D.C. resident Christy Zink was excited to be pregnant in 2009. She and her husband were looking forward to having their second child, and Zink made sure she was receiving excellent prenatal care. At 21 weeks into her pregnancy Zink found out the developing fetus was missing a central part of its brain.
In her congressional testimony Thursday against the so-called “Pain-Capable Unborn Child Protection Act,” Zink said she made the difficult decision to have an abortion at nearly 22 weeks.
H.R. 3803, Rep. Trent Franks’ (R-National Right to Life Committee) latest attempt to curb reproductive rights, would make abortions illegal 20 weeks after fertilization, and would only apply to Washington, D.C.
If Christy Zink had carried her pregnancy to term and the baby lived through it, which wasn’t guaranteed, it would have suffered a short life of seizures and near-constant pain. If H.R. 3803 were in effect in 2009, she and the doctors who advised her on her options and performed the procedure would have been subject to criminal prosecution.
Sex. Abortion. Parenthood. Power.
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Zink was the only D.C. resident allowed to testify at yesterday’s hearing, as Arizona’s Franks, the Chairman of the House Subcommittee on the Constitution, defied congressional custom and blocked D.C. Delegate Eleanor Holmes Norton from speaking on a bill that would affect only her constituents.
The Republican majority called on three witnesses (from New Mexico, Chicago and West Virginia a.k.a. not D.C.) to speak on “fetal pain,” a concept dismissed by the majority of the medical community. Yet Franks and company found three “experts” to give testimony on something completely unrelated to the fact that this bill would only change the law for the more than 600,000 taxpaying residents of the nation’s capital.
While sitting only a few feet away from Zink, Franks’ witness Dr. Anthony Levatino, who currently operates a gynecology practice in New Mexico, testified that an abortion, particularly an abortion after 20 weeks, is “easier” on the patient than the doctor. This is incredibly offensive to anyone who has ever had an abortion, especially later in her pregnancy. Zink elected to have the procedure because something terrible happened during a wanted pregnancy. This is hardly an uncommon scenario, yet H.R. 3803 makes no exceptions for fetal anomalies. Other times, due to the numerous restrictions on funding, a woman might have trouble coming up with the money for her procedure before the 20-week mark. (The DC Abortion Fund is a great resource for local women who cannot afford their reproductive care.) Whatever the reason a woman may choose to have an abortion before or after 20 weeks, to imply a procedure is “easier” for women is completely out of touch with women and the many wonderful and compassionate abortion providers across the country.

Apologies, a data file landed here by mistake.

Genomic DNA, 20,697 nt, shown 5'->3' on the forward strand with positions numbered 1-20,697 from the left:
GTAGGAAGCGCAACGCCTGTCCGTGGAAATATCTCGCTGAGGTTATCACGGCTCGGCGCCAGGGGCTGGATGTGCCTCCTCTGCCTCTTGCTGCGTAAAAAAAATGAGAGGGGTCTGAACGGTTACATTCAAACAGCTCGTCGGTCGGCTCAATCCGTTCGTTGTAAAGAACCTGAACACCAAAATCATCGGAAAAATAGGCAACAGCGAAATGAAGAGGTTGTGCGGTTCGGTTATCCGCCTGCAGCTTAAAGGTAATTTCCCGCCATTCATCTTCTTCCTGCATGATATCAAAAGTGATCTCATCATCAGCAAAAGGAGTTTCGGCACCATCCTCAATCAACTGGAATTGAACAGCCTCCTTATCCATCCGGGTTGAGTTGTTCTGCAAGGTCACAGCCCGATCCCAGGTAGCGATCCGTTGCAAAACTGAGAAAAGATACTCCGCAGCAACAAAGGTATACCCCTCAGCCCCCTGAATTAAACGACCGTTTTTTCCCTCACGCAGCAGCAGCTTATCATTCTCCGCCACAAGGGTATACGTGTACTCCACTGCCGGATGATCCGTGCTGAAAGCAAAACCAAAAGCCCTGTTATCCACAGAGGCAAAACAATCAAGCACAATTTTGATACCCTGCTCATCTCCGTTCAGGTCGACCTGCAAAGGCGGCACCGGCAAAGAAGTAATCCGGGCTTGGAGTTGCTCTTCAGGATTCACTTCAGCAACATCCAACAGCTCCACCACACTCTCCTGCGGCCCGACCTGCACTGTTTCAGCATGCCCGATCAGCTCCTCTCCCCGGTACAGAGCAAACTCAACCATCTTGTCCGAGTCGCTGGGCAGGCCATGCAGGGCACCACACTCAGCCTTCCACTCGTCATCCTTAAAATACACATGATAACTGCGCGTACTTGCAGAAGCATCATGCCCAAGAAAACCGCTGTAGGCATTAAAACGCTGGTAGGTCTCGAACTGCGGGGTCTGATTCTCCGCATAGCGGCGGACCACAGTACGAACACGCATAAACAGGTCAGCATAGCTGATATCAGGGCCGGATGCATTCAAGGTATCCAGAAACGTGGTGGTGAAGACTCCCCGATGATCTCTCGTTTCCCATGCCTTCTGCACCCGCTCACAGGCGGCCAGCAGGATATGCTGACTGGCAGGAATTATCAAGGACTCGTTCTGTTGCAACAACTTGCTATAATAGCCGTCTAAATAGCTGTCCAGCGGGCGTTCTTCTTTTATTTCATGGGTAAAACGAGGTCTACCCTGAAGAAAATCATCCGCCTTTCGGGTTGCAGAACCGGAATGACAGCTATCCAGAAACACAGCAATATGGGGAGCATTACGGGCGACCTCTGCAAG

Levatino said he performed abortions earlier in his career, and he described the procedure and his eventual dislike of it in explicit detail. Any medical procedure or routine trip to the doctor can sound positively gruesome when described with the proper adjectives (try detailing your last dental cleaning with the help of thesaurus.com). Anti-choice activists like Levatino are most successful when they have us all cringing instead of thinking rationally.
But H.R. 3803 doesn’t allow for much science and reason. Reason would dictate that legislation that’s based on legitimate science, instead of the sentiments of a few anti-choice activists, would be good enough for the whole country instead of just Washington, D.C. But, you know, that would be unconstitutional.